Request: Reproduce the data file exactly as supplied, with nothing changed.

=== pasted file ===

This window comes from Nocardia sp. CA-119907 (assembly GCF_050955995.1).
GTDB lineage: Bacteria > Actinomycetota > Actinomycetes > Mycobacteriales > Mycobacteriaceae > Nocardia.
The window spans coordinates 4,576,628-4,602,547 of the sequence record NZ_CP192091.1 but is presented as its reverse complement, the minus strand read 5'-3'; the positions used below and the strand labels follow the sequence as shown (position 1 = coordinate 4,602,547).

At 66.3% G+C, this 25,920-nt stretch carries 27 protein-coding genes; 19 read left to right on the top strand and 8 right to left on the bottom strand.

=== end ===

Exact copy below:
This window comes from Nocardia sp. CA-119907 (assembly GCF_050955995.1).
GTDB lineage: Bacteria > Actinomycetota > Actinomycetes > Mycobacteriales > Mycobacteriaceae > Nocardia.
The window spans coordinates 4,576,628-4,602,547 of the sequence record NZ_CP192091.1 but is presented as its reverse complement, the minus strand read 5'-3'; the positions used below and the strand labels follow the sequence as shown (position 1 = coordinate 4,602,547).

At 66.3% G+C, this 25,920-nt stretch carries 27 protein-coding genes; 19 read left to right on the top strand and 8 right to left on the bottom strand.